The system currently consists of approximately 14 miles of multi-use trail, built by mountain bikers for mountain bikers.

Much of the terrain is very “un-New England like” with very few rocks.  As a result Franklin Falls is known for its flowing, buff single track.  It is great venue for group rides with mixed skill levels.  Experts can enjoy high speed tree-slaloming, while novices can enjoy the trails at a more relaxed pace without getting in over their heads in difficulty level.  Even your roadie friends can have fun here!  Some of the fastest flow can be found on trails that include Moose Gully, Pine Snake, Bee, Lost Wall Rusty Bucket, and Stump.  Trails on the slightly tighter side include Rogue, Caddywhompus, and Cellar Hole.  The newest trail, Sniper is a nice combination of flow and undulating terrain.  For advanced riders looking for a more technical challenge, Salmon Brook Trail offers steeper pitches, tight switchbacks, narrow benches, bridges, and rock gardens.  It rides best when entering at its intersection with the Rusty Bucket Trail.

The signature trail at Franklin Falls is Mighty Chicken.  It is sure to put a smile on your face.  Mighty Chicken is a gravity trail, built in a natural half-pipe created by the walls of Chicken Ravine.  The trail surfs up and down the ravine walls then finishes out over a series of drops and berms.  It continues to be tuned to increase the yeehaw! index.

The trail system is open year round, and is a great choice for early spring riding when other trail systems are closed for mud season.  Sandy sub-soil keeps the area extremely well drained so mud is virtually non-existent.

eMTBs are allowed on these trails.


The story of the current Franklin Falls trail system dates to the fall of 2006.  At that time the trail inventory was small and consisted of Piney Point, a short nature trail; the Heritage Trail, running north-south through the park; and few double-track connectors.  Mountain bike use was minimal due to the limited mileage available.  Mike Geldermann worked in the area and occasionally looped through the trails during lunch hour bike rides.  Wanting a better lunch hour ride venue, Mike contacted the US Army Corps of Engineers office at the park, and discussed expanding the single-track trail system with Ranger Jennifer Rockett.  The USACE rangers were very receptive to providing more opportunities for public recreation, and were willing to work with an organization to make it happen.  At the time Mike and his lunch hour riding buddies, Scott Pelletier, and Mike Blouin, were basically just a few “schmoes with bikes”, not exactly the type of organization that the US Army Corps of Engineers was looking to partner with.  They needed to become part of a credible organization.  The solution was easy…..Join NEMBA!  Suddenly the “schmoes with bikes” were instantly transformed into representatives of one of the largest trail advocacy groups in New England, backed by years of trail building experience.  NEMBA already had partnerships with USACE, so much of the ground work was already laid.  Mike knew WM NEMBA President Rob Adair through previous mountain biking adventures in the White Mountains.  He contacted Rob for some advice and direction.  Rob’s contribution was invaluable. He drafted a “Memo of Understanding” between NEMBA and USACE to partner on trail development at Franklin Falls, and enlisted the help of Philip Keyes to make it official.  The USACE-NEMBA partnership was made official in January 2007 with the signing of the Memo.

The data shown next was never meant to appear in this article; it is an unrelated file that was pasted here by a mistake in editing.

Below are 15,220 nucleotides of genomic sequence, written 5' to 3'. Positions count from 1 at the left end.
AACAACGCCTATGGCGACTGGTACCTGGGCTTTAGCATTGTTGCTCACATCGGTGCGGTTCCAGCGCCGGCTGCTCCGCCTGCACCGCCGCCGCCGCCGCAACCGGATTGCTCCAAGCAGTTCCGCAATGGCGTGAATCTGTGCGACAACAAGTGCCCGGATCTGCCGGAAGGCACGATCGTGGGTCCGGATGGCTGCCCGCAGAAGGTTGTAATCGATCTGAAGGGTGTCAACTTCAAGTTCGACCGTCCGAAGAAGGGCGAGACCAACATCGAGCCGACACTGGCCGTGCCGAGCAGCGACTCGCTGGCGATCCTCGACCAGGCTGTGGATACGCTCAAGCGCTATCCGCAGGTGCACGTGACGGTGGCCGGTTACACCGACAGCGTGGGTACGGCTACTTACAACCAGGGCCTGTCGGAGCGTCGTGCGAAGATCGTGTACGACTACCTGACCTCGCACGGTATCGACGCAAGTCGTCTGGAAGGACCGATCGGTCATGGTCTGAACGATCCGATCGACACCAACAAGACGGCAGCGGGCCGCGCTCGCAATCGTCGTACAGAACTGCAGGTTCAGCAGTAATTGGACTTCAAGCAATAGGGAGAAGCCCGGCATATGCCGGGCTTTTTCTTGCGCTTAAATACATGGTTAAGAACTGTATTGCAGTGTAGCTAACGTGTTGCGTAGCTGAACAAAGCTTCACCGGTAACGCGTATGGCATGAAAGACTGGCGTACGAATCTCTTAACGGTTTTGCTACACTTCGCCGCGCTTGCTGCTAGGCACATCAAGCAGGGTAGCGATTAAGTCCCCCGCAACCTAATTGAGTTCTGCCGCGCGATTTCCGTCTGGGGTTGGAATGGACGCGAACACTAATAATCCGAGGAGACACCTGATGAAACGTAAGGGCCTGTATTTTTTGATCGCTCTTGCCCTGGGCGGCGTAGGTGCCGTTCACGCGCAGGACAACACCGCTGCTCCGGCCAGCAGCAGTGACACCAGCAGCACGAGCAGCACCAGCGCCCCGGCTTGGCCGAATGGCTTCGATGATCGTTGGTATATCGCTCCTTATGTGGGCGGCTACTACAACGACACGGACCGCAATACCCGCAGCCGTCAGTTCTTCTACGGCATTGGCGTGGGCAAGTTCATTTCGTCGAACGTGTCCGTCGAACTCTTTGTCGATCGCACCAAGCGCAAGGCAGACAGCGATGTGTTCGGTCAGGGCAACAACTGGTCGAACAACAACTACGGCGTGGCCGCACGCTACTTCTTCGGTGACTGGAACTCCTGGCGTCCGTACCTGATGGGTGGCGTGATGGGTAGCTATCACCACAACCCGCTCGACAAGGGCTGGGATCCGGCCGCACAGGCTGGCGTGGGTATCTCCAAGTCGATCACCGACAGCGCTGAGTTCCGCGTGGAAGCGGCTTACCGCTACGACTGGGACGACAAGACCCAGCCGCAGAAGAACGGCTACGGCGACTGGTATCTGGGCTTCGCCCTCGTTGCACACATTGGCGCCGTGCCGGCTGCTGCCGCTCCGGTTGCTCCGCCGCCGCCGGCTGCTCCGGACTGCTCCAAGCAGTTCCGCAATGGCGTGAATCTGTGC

Meanwhile, about the same time and on a parallel path, local riders Grant Drew and Barry Greenhalgh, were working to help resurrect the remnants of the Central NH NEMBA chapter.  Grant had independently contacted Ranger Jennifer Rockett to inquire about trail development at Franklin Falls.  Jen put Mike and Grant in touch.  Shortly thereafter Matt Bowser and Kevin Orlowski joined the fray, and the nucleus to begin development of the Franklin Falls Trail system was formed.  As a side note, when Grant was a child, many the town folk recognized that he was bound for greatness, but no one ever dreamed, except maybe his mom, that he might be president someday.